Our man at TGS sat in on a roundtable with Yoshida – here’s what SCE’s president of worldwide studios had to say.
“I think a lot of these are things that we’re gonna do over time,“ says SCEA boss Jack Tretton.
Next PlayStation to offer streaming service, says Wall Street Journal.
Sony’s $380 million acquisition of Gaikai has "validated" the cloud gaming industry but limiting the technology to certain devices is missing the point, according to Bruce Grove, UK general manager of Gaikai rival OnLive.
Sony's acquisition of Gaikai, in a $380 million deal announced this morning, will enable the company to launch a cloud gaming service of its own, promising to bring core and casual games to internet-connected devices everywhere. It's a smart move for a company with business interests in many areas that suit cloud gaming – smart TVs, internet-connected Blu-ray players, smartphones and tablets – but what does it mean for PlayStation 4?
Sony Computer Entertainment has announced that it is to acquire cloud gaming firm Gaikai for $380 million (£243.5m).
Cloud gaming service Gaikai is reportedly looking for a buyer and expects the successful bidder to offer over $500 million.According to CNN sources, the company has already hired bankers to tender the sale.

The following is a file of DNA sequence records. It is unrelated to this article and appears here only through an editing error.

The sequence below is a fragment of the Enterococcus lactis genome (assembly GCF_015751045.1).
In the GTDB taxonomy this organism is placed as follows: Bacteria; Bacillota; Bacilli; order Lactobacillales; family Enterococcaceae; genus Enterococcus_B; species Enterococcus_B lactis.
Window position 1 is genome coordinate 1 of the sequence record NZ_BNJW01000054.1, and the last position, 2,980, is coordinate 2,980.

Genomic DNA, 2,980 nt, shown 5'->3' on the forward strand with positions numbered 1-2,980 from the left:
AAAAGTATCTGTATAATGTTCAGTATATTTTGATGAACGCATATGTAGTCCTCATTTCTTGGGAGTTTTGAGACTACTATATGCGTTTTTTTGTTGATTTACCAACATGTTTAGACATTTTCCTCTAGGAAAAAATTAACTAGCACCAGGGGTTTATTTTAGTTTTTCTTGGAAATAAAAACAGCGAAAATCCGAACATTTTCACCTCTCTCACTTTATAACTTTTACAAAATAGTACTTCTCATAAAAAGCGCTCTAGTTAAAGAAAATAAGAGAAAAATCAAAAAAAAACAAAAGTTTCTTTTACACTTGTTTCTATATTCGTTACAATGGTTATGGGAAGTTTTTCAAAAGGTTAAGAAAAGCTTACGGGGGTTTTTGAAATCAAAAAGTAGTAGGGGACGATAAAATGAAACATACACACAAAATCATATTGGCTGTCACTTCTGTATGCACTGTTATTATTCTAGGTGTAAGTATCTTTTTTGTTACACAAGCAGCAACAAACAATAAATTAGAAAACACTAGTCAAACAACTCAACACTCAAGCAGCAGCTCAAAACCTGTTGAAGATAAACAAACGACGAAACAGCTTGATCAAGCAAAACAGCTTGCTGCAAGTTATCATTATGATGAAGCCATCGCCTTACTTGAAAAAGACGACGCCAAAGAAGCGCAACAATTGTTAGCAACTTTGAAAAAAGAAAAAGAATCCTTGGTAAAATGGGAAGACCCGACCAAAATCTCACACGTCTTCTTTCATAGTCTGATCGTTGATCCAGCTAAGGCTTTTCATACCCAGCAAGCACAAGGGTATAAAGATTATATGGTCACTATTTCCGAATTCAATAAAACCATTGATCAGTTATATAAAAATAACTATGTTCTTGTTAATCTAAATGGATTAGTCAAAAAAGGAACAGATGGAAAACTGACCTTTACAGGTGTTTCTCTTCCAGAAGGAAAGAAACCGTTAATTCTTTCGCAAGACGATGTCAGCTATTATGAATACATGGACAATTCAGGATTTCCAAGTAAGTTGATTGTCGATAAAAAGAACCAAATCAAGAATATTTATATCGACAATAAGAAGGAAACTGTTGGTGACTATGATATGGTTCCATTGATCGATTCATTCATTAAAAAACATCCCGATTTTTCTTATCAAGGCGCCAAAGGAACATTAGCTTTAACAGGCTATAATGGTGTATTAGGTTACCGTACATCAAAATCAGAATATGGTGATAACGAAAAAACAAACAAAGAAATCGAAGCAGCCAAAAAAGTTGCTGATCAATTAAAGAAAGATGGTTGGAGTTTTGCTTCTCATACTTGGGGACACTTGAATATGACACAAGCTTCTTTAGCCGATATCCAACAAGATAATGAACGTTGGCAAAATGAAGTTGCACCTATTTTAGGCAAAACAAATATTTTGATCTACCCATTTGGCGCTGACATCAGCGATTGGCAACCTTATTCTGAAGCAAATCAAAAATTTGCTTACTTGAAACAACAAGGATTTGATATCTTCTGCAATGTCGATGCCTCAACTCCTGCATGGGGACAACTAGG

Gaikai founder and CEO David Perry has denied recent rumours that his cloud gaming company is in talks with Sony regarding some kind of game-streaming deal.
Further information has come to light regarding the rumoured deal between Sony and David Perry's cloud gaming company Gaikai.Sources have told Gamesindustry.biz that the deal will see PlayStation and PS2 titles made available to stream via the company's PlayStation 3 console.
Sony is close to agreeing a deal to acquire either Gaikai or OnLive, according to reports.